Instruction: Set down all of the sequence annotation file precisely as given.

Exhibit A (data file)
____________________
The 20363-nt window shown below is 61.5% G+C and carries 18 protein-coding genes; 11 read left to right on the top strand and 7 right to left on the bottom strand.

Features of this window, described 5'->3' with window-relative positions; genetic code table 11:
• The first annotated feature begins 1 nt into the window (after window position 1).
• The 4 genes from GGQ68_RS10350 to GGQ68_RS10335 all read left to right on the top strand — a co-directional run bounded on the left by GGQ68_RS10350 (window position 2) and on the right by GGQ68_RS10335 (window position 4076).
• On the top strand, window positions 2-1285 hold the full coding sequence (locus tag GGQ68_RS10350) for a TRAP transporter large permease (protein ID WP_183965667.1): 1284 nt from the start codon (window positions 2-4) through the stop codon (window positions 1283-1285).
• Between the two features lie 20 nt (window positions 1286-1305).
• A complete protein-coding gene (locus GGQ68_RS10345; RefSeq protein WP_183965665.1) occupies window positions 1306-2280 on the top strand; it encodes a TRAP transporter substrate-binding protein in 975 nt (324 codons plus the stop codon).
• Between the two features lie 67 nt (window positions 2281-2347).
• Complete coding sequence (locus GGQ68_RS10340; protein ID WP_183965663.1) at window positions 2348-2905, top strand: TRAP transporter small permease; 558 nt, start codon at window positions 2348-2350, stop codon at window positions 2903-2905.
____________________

The 20363-nt window shown below is 61.5% G+C and carries 18 protein-coding genes; 11 read left to right on the top strand and 7 right to left on the bottom strand.

Features of this window, described 5'->3' with window-relative positions; genetic code table 11:
• The first annotated feature begins 1 nt into the window (after window position 1).
• The 4 genes from GGQ68_RS10350 to GGQ68_RS10335 all read left to right on the top strand — a co-directional run bounded on the left by GGQ68_RS10350 (window position 2) and on the right by GGQ68_RS10335 (window position 4076).
• On the top strand, window positions 2-1285 hold the full coding sequence (locus tag GGQ68_RS10350) for a TRAP transporter large permease (protein ID WP_183965667.1): 1284 nt from the start codon (window positions 2-4) through the stop codon (window positions 1283-1285).
• Between the two features lie 20 nt (window positions 1286-1305).
• A complete protein-coding gene (locus GGQ68_RS10345; RefSeq protein WP_183965665.1) occupies window positions 1306-2280 on the top strand; it encodes a TRAP transporter substrate-binding protein in 975 nt (324 codons plus the stop codon).
• Between the two features lie 67 nt (window positions 2281-2347).
• Complete coding sequence (locus GGQ68_RS10340; protein ID WP_183965663.1) at window positions 2348-2905, top strand: TRAP transporter small permease; 558 nt, start codon at window positions 2348-2350, stop codon at window positions 2903-2905.